This may sound like a long process, but go through the steps and see what the effect looks like. It’s a pretty cool look that can be used in many creative ways!
6 Extra Tips to Become a More Efficient Video Editor
5. Automate to Sequence
Let’s say you have a music track on the timeline. Listen to it and, we’re sure, there will be pretty wonderful moments when your foot starts to tap, that’s a pretty good place to transition between your clips. Here’s how to do that using Automate to Sequence:
- To begin, make use of markers on the beat. Simply, press the Home button from your keyboard to go to the beginning of the timeline and play the music. Next, hit M key wherever you want to add a cut (ideally at the moment where you are enjoying the music the most) to generate some markers.
- Next, press Home on your keyboard to go to the beginning again. Then select the video clips you want to add the music too.
- Now, click on Automate to Sequence from the bar, and make sure that it’s set to At Unnumbered Markers. Hit OK. Doing this will automatically layout the clips in line with the music track.
6. A Better Ease In
You can enhance your video by adding an additional clip or a logo. You can play around a bit and place the logo over the clip you want it to appear.
- For a smoother transition, right-click on the Keyframe > Temporary Interpolation > Ease In.
7. Swap or Replace Clips
You can adjust the position of the shots to align with the music track. To do this:
- Click and hold the clip that you want to move. Press Command + Option (or Control + ALT on a PC) and drag it to the location wherever you want to place it.
- It will automatically shift the clips, so you can avoid having to move each manually.
What if you want to replace a clip without losing any transitions and effects that you have applied to it. This can be done with the help of a simple procedure:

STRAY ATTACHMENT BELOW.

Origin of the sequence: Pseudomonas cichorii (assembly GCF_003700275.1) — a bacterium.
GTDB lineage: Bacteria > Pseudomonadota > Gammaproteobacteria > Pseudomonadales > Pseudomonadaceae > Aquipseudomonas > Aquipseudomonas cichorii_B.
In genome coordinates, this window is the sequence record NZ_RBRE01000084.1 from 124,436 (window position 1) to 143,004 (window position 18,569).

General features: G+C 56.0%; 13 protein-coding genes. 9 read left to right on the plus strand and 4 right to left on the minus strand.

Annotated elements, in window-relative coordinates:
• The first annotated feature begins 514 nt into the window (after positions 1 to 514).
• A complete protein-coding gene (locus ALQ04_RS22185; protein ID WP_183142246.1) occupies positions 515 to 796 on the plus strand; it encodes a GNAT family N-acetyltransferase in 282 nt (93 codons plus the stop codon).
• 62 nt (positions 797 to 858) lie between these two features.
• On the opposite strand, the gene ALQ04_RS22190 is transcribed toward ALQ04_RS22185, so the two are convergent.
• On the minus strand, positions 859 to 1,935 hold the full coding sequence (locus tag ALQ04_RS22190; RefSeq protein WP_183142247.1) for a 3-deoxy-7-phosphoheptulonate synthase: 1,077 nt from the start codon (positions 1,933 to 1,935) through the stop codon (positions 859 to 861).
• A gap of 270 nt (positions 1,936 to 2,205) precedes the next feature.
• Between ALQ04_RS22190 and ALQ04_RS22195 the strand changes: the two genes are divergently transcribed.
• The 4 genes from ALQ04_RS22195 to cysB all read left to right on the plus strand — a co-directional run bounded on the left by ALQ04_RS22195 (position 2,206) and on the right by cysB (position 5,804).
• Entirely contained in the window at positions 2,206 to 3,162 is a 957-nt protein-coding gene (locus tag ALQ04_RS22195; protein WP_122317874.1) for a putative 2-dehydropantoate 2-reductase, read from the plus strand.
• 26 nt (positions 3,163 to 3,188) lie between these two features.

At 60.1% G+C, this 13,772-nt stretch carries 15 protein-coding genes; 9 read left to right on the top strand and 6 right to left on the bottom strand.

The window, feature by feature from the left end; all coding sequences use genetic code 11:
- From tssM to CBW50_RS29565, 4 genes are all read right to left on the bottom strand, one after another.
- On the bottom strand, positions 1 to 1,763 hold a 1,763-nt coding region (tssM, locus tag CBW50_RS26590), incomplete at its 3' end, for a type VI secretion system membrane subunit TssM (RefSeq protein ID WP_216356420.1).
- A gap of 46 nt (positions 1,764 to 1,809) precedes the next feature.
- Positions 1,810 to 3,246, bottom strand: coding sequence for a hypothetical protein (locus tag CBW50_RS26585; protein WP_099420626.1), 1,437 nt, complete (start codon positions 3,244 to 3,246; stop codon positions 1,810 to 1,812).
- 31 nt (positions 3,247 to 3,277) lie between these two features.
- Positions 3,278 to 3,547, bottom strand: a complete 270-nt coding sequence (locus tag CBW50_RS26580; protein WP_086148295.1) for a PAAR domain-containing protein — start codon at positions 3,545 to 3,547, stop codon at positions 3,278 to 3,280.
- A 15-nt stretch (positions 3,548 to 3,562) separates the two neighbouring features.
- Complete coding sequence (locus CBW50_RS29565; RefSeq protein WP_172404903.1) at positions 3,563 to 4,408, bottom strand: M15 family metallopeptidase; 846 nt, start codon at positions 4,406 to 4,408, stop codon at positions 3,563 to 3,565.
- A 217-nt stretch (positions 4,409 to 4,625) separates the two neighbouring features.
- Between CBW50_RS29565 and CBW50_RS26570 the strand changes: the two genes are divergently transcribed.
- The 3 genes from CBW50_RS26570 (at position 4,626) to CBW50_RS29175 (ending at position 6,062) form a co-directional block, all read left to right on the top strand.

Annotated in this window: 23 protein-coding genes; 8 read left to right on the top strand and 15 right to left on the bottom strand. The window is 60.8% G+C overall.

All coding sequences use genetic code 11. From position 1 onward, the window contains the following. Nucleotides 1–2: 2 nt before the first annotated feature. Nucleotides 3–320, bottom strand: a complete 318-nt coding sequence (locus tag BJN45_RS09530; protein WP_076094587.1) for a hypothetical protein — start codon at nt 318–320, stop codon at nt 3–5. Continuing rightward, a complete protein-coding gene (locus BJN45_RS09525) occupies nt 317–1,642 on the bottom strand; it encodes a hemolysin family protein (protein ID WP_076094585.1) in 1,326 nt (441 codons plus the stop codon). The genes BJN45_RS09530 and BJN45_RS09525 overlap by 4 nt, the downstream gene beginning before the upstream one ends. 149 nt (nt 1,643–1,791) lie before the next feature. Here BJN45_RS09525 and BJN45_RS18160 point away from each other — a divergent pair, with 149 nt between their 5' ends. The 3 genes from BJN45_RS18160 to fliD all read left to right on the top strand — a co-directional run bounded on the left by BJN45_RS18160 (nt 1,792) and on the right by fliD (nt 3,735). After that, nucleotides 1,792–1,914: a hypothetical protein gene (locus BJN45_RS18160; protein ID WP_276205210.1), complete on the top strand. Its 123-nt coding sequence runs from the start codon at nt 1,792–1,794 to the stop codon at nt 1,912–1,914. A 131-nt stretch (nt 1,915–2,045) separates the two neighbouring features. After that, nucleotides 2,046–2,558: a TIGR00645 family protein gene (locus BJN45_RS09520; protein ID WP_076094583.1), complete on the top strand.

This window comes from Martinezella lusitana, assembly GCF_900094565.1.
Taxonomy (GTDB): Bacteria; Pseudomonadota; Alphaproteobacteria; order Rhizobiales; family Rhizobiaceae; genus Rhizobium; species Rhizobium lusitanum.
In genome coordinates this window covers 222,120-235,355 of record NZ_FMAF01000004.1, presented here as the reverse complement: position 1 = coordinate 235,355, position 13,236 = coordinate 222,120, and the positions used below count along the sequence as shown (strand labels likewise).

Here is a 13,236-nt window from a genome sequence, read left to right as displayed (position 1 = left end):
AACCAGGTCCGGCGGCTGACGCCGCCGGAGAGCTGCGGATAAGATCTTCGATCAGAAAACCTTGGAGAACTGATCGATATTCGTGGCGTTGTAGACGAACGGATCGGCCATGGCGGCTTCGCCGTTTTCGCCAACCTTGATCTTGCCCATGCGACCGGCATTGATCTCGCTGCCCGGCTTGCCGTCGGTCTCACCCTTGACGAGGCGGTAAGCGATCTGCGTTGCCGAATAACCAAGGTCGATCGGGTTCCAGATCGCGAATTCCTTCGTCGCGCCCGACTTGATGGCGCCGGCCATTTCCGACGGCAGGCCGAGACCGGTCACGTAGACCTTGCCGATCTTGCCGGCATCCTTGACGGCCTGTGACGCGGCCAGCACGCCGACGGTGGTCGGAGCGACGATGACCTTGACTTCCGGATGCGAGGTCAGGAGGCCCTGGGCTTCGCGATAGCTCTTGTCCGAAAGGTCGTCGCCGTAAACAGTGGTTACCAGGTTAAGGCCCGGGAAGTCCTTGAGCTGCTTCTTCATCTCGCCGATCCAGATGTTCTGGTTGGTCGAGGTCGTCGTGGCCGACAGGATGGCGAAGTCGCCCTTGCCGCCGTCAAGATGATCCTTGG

- Click on the clip that you want to replace the old clip with. You can do this from the video section on the left side.
- Click it and drag, while holding Option (or ALT on a PC) on the keyboard and place it over the original clip.
8. Shuttle Buttons
Not a lot of Premiere Pro enthusiasts are aware of the complete use of shuttle buttons — J, K, and L. There are a lot of times during the editing process when you’re just watching clips. This could include, finding 2 seconds of usage clip from a 5-minute long video or even checking for errors in the footage.
In these situations, using the shuttle buttons could prove to be handy. Hit the L key twice to view the same videos at double the speed (and hitting it more times will increase the speed more)! The K key helps you stop the video, and the J key helps you either reduce the speed or play the clip in reverse if the footage was already stopped.
9. Save Export Settings as a Preset
If you usually export videos using the same parameters every time, then why not create a preset? Rather than individually selecting each option whenever you export, you can save a tremendous amount of time with this quick fix.
To set this up, head on over to Export Settings > Preset > Custom and give it a name. And, now every time you go to export a video, you can just select the custom one you set up. Plus, if you work with different types of videos, you can set up as many presets as you want for different export parameters. One-click and you’re ready to good to go!
10. Adjustment Layers
Considering an environment where a lot of effects and edits are repeated on the video editing process, adjustment layers can be a blessing! For instance, if need to add multiple effects on each clip, it’s best to do that only once.
To get rid of all these involved hassles, make use of an adjustment layer and add in all the effects. Highlight your Project Manager > File > New > Adjustment Layer, save it and drag it at the top of the footage you want to apply to. Now make the changes you want to apply. You’ll see everything underneath the adjustment layer will display your effect. Believe us, this will save you a lot of time.
Premiere Pro tips and tricks are super helpful to streamline the editing process, as well as simply making it a bit more fun! No matter how long you’ve been working in Premiere, chances are there are still a few sneaky little tricks you don’t know about yet.
If these sound like something you might use, give them a go! Let us know in the comments how they work for you, and if you have any other little tricks up your editing sleeve.